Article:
01/31/07 Pignoli Cookies from OreganoFromItaly.com

"Salve e Bentornati!" Welcome to another recipe edition from Angela's Organic Oregano Farm!

This week's Italian recipes:
  -Pignoli Cookies
  -Dolce di Mandorle
  -Torta di Castagne e Cioccolata

Try the popular and classical "Dolce di Mandorla"; crunchy on the outside but soft and chewy on the inside. Enjoy the recipes and the complimentary news article report from "Only In Italy.com".

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Yours Truly,              
Angela Reina       

 Recipe: Pignoli Cookies

Pignoli Cookies


12 ounces almond paste
1/2 cup white sugar
1 cup confectioners' sugar
4 egg whites
1 1/2 cups pine nuts


Preheat oven to 325 F (165 C). Line 2 cookie sheets with foil; lightly grease foil.

Mix almond paste and granulated sugar in food processor until smooth.

Add confectioners' sugar and 2 egg whites; process until smooth.

Whisk remaining 2 egg whites in small bowl.

Place pine nuts on shallow plate. With lightly floured hands roll dough into 1 inch balls. Coat balls in egg whites, shaking off excess, then roll in pine nuts, pressing lightly to stick. Arrange balls on cookie sheets, and flatten slightly to form a 1 1/2 inch round.

Bake 15 to 18 minutes in the preheated oven, or until lightly browned.

Let stand on cookie sheet 1 minute. Transfer to wire rack to cool. Yields 36 servings.

That's it!

 Recipe: Dolce di Mandorle

Dolce di Mandorle
Almond Cookies

This classic and traditional Sicilian cookie is very chewy on the inside and crisp on the outside.


2 lbs almond paste
1 cup all-purpose flour
8 egg whites
2 cups white sugar
2 cups confectioners' sugar
2 cups sliced almonds


Preheat oven to 350 F (175 C). Grease cookie sheets.

In a large bowl, use your hands to mix together the almond paste, flour, egg whites, white sugar and confectioners' sugar until well blended. The mixture will be very sticky.

Place the sliced almonds into a small bowl.

Scoop out rounded teaspoonfuls of the dough and drop them into the almonds. Roll until completely coated. Place 2 inches apart onto the prepared cookie sheets.

Bake for 15 to 20 minutes in the preheated oven, until golden brown.

Cool on cookie sheets for a few minutes before removing to a wire rack to cool completely. Yields 72 servings.

That's it!

 Recipe: Torta di Castagne e Cioccolata

Torta di Castagne e Cioccolata
Chocolate and Chestnut Cake


1 ounce plain white or Italian type 00 flour, plus extra for dusting
8 ounces chocolate with 70% cocoa solids
4 ounces unsalted butter
4 large range eggs, separated
11 ounces canned, sweetened chestnut puree
1 teaspoon vanilla extract
1/4 teaspoon cream of tartar
2 ounces caster sugar
Icing sugar, for dusting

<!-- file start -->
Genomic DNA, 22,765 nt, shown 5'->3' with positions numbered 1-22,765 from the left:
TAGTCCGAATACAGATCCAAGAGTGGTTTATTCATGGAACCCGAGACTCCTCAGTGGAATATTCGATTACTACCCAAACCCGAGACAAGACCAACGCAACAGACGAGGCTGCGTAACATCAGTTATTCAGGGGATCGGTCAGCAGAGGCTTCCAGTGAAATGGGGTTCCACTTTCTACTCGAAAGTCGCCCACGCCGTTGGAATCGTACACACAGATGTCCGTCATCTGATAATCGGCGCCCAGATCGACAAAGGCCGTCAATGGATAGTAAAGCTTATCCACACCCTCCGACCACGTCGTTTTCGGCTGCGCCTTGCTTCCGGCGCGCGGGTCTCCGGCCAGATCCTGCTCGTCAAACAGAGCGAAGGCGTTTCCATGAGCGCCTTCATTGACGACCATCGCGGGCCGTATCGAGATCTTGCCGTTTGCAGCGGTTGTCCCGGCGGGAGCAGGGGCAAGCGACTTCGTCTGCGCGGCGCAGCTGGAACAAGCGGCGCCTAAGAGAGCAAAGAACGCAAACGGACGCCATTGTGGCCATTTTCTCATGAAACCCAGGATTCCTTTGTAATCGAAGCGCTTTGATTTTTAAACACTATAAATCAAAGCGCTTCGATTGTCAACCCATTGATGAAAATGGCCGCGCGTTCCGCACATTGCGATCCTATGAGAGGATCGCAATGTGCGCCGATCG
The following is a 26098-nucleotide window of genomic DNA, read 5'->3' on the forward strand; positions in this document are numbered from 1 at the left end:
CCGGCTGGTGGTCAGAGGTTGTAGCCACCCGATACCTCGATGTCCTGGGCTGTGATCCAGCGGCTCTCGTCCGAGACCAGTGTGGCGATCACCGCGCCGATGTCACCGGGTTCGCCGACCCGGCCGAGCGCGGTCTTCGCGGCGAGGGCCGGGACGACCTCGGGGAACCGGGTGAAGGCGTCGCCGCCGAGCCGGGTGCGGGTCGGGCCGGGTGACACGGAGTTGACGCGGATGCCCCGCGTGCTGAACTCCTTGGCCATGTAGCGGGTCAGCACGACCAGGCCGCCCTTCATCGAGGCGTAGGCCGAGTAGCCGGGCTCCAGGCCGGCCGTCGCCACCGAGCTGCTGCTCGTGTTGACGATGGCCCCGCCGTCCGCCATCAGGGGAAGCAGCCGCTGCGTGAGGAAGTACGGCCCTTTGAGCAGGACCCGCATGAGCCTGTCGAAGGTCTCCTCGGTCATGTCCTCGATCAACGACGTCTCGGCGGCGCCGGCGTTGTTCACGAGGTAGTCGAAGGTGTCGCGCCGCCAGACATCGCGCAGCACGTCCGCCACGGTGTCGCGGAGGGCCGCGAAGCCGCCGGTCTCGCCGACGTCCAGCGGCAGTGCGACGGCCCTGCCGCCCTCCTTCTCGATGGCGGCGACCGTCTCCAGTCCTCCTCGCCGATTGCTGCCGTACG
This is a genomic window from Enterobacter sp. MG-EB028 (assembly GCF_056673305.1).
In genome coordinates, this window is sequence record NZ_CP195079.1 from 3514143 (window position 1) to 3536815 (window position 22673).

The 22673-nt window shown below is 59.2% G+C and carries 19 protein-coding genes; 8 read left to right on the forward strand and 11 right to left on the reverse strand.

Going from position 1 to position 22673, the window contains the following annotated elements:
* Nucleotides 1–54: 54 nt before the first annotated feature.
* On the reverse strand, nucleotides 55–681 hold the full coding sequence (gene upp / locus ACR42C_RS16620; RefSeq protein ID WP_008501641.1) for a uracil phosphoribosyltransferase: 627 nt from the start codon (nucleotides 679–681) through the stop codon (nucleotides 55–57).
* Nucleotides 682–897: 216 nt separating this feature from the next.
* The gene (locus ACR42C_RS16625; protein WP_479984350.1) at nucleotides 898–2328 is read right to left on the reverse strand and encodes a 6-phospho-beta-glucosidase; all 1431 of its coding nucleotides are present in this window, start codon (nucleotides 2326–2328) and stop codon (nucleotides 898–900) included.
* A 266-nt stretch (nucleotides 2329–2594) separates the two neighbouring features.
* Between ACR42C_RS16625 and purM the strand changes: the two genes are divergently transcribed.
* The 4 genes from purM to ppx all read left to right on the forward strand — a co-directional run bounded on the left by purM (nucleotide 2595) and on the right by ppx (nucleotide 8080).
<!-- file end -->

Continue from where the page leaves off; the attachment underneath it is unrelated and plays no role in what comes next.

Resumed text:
Pre-heat oven to 350 F. Grease and line a 8 inch deep round cake tin. Dust with flour.

Break the chocolate into a bowl and add the butter. Place over a saucepan of simmering water and heat, stirring constantly, until smooth. Take care not to overheat. Remove from the heat.

Sift the flour into a bowl, add the egg yolks, chestnut puree and vanilla extract and whisk together. Stir in the chocolate mixture.

Whisk together the egg whites and cream of tartar until they just hold their shape, then gradually whisk in the sugar until stiff. Do not overbeat.

Add a quarter of the egg whites into the chocolate mixture, then the remaining whites.

Pour into the prepared tin and bake in the oven for 40-45 minutes, until a skewer, inserted into the center, comes out moist but not sticky. Leave the cake to cool in the tin. It will have risen and then dropped slightly in the center.

When cold, turn out and dust with sifted icing sugar before serving.

That's it!

Submit Your Thoughts


 Only In Italy!

"Only In Italy" is a daily news column that translates and reports on funny but true news items from legitimate Italian news resources in Italy. Each story is slapped with our wild, often ironic, and sometimes rather opinionated comments. And now, for your reading pleasure, a sample of today's edition:

Italians Discover the Brain Metronome

Rome - January 16 - Italian researchers say they have found brain 'metronomes' that help musicians to play concerts and dancers to strut their stuff.

A team led by Carlo Caltagirone of Rome's Santa Lucia Foundation located two time-keeping areas in the brain.

A site in the cerebellum apparently regulates extremely short tempos, in the order of milliseconds - while its sister in the frontal cortex drums out longer intervals, lasting seconds.

The group's research has been published in the latest edition of the prestigious international scientific journal Experimental Brain Research.

"Oh! La mia povera testa!" It's obvious these researchers have not clicked on the TV lately. You have to see these Italian variety programs. The music and dancing borders on criminal.

Prime time Italian TV is strictly for brains without metronomes or any other type of cerebral activity.

There is a simple production formula for any popular Italian TV show:
1. Get a large studio.
2. Fill it with chairs.
3. Invite a studio audience from the public to put their backsides in those chairs.
4. Schedule two or three minor celebrities
5. Hire a compere (master of ceremonies) and a troop of dancing girls in bikinis.
6. Let the celebs sing while the girls dance and between numbers let the audience ask as many questions as they like to the celebs through the compere.

The Italian researchers should elaborate more on their magnificent findings, for example, why bad performances from untalented celebs could be the result of brain 'metronomes' banging up against their skulls.

"Only In Italy" Subscribe for free and day in and day out, 5 days a week, you'll have laughter, tears and intelligent commentary all blaring at you from your stupid little monitor. Click Here to Subscribe!

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